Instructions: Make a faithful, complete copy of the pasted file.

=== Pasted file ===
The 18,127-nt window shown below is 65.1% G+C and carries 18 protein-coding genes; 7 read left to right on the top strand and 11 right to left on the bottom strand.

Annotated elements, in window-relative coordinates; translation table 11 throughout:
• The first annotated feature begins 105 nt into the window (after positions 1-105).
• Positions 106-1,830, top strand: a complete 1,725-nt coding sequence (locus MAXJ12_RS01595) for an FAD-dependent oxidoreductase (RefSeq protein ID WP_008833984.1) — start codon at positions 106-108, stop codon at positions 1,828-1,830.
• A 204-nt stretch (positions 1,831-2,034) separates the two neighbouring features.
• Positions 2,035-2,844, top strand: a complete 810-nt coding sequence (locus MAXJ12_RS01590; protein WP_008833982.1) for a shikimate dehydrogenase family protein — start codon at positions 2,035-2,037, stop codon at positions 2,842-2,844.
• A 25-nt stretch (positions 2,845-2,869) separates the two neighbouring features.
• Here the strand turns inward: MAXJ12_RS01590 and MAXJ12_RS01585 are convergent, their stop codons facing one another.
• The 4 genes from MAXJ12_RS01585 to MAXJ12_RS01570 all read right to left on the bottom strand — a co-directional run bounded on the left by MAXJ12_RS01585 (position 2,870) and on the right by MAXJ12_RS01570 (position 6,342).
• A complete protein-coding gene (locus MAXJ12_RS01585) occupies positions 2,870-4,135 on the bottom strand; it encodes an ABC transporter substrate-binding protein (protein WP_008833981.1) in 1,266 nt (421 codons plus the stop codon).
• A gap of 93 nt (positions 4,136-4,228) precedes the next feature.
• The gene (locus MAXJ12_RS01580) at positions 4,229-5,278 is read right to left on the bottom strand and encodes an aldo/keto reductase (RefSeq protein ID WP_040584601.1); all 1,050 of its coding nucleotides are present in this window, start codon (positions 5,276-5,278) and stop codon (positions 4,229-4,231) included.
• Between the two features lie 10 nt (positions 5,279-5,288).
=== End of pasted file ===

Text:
The 18,127-nt window shown below is 65.1% G+C and carries 18 protein-coding genes; 7 read left to right on the top strand and 11 right to left on the bottom strand.

Annotated elements, in window-relative coordinates; translation table 11 throughout:
• The first annotated feature begins 105 nt into the window (after positions 1-105).
• Positions 106-1,830, top strand: a complete 1,725-nt coding sequence (locus MAXJ12_RS01595) for an FAD-dependent oxidoreductase (RefSeq protein ID WP_008833984.1) — start codon at positions 106-108, stop codon at positions 1,828-1,830.
• A 204-nt stretch (positions 1,831-2,034) separates the two neighbouring features.
• Positions 2,035-2,844, top strand: a complete 810-nt coding sequence (locus MAXJ12_RS01590; protein WP_008833982.1) for a shikimate dehydrogenase family protein — start codon at positions 2,035-2,037, stop codon at positions 2,842-2,844.
• A 25-nt stretch (positions 2,845-2,869) separates the two neighbouring features.
• Here the strand turns inward: MAXJ12_RS01590 and MAXJ12_RS01585 are convergent, their stop codons facing one another.
• The 4 genes from MAXJ12_RS01585 to MAXJ12_RS01570 all read right to left on the bottom strand — a co-directional run bounded on the left by MAXJ12_RS01585 (position 2,870) and on the right by MAXJ12_RS01570 (position 6,342).
• A complete protein-coding gene (locus MAXJ12_RS01585) occupies positions 2,870-4,135 on the bottom strand; it encodes an ABC transporter substrate-binding protein (protein WP_008833981.1) in 1,266 nt (421 codons plus the stop codon).
• A gap of 93 nt (positions 4,136-4,228) precedes the next feature.
• The gene (locus MAXJ12_RS01580) at positions 4,229-5,278 is read right to left on the bottom strand and encodes an aldo/keto reductase (RefSeq protein ID WP_040584601.1); all 1,050 of its coding nucleotides are present in this window, start codon (positions 5,276-5,278) and stop codon (positions 4,229-4,231) included.
• Between the two features lie 10 nt (positions 5,279-5,288).